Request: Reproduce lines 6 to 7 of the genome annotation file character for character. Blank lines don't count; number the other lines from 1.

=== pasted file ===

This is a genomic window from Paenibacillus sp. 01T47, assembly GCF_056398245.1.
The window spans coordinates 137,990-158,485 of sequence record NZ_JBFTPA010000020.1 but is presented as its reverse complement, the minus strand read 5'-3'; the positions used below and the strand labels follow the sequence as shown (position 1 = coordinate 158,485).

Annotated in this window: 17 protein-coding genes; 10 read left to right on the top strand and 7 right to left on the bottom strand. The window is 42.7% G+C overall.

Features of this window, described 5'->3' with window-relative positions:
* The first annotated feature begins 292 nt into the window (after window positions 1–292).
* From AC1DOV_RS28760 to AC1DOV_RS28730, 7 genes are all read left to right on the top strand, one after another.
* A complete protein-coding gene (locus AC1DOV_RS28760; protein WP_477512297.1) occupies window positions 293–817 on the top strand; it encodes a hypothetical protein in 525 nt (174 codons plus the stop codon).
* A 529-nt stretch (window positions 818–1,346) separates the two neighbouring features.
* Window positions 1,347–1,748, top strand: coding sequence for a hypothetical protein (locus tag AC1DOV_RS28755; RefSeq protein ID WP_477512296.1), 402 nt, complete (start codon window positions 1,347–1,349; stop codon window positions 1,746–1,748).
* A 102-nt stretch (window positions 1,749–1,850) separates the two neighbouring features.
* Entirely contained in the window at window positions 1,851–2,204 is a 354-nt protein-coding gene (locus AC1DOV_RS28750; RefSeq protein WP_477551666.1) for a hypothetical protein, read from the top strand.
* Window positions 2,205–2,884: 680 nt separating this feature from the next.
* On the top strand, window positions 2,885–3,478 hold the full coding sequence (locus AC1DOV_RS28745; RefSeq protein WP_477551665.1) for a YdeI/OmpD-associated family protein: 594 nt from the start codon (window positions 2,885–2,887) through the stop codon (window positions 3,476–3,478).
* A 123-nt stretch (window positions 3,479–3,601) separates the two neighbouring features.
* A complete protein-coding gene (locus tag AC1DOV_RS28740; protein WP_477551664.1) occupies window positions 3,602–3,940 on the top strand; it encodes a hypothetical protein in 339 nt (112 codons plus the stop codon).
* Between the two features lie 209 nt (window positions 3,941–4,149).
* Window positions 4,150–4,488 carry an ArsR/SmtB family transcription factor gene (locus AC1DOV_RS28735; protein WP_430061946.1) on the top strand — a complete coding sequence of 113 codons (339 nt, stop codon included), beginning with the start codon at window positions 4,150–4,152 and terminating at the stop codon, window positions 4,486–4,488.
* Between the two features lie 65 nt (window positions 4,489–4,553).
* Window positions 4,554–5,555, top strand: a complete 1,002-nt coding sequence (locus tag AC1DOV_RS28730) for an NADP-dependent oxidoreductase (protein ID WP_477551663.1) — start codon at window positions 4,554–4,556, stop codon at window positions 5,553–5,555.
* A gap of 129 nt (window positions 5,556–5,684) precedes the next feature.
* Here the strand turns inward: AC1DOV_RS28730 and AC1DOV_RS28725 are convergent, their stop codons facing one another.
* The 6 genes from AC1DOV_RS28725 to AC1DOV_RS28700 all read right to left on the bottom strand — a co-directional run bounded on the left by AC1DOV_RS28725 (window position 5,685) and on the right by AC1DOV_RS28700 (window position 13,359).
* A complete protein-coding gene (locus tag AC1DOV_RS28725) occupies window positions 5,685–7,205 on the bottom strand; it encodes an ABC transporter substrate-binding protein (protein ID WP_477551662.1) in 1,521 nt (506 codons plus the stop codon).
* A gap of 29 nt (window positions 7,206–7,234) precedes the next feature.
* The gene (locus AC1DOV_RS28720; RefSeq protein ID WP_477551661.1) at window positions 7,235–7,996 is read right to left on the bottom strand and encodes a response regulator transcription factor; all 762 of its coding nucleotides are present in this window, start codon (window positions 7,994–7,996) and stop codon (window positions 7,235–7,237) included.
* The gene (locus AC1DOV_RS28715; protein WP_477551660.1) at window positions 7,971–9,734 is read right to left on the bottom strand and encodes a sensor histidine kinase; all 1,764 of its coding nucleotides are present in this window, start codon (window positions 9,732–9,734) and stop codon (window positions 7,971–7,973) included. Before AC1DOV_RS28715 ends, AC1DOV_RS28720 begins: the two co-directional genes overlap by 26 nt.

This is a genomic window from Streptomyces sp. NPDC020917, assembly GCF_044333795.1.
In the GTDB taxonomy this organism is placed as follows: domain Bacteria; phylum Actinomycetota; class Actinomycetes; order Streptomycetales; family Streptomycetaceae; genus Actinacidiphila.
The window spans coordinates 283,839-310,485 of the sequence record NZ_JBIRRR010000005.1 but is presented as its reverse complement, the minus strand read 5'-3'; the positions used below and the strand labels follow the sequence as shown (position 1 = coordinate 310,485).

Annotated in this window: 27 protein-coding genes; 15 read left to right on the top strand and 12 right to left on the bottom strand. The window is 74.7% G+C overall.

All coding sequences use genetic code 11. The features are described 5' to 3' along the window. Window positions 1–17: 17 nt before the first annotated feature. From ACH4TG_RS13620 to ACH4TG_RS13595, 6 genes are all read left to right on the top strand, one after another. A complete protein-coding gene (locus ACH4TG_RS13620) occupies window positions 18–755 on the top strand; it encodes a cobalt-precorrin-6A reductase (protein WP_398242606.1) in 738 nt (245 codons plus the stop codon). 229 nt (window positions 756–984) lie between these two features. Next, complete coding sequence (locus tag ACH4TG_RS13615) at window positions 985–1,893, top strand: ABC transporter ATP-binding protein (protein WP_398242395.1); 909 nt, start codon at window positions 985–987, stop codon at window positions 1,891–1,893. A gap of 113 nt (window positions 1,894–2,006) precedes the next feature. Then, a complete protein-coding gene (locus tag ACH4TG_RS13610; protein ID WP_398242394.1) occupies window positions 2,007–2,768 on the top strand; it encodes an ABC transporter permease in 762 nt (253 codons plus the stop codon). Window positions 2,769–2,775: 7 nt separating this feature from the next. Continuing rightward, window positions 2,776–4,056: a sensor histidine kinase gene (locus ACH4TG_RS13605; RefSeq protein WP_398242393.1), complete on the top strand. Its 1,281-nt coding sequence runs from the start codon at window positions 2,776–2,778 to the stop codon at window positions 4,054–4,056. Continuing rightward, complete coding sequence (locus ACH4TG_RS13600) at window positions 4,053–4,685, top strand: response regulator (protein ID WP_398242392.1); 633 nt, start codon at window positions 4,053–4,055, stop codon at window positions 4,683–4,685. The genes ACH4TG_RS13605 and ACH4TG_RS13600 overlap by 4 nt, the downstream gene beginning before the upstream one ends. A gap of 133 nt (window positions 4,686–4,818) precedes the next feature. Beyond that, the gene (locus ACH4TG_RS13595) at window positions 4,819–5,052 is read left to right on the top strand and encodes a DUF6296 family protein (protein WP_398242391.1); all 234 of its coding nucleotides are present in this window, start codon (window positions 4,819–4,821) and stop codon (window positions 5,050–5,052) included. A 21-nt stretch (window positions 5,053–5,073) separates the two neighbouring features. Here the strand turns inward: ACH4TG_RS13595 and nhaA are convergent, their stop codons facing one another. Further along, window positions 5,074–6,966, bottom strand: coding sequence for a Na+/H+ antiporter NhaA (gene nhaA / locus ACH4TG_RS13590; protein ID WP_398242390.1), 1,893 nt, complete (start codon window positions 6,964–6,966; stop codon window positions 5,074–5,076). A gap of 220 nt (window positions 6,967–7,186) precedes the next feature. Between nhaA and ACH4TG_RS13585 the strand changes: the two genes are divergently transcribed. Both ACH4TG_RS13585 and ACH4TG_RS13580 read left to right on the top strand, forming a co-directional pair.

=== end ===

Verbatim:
* From AC1DOV_RS28760 to AC1DOV_RS28730, 7 genes are all read left to right on the top strand, one after another.
* A complete protein-coding gene (locus AC1DOV_RS28760; protein WP_477512297.1) occupies window positions 293–817 on the top strand; it encodes a hypothetical protein in 525 nt (174 codons plus the stop codon).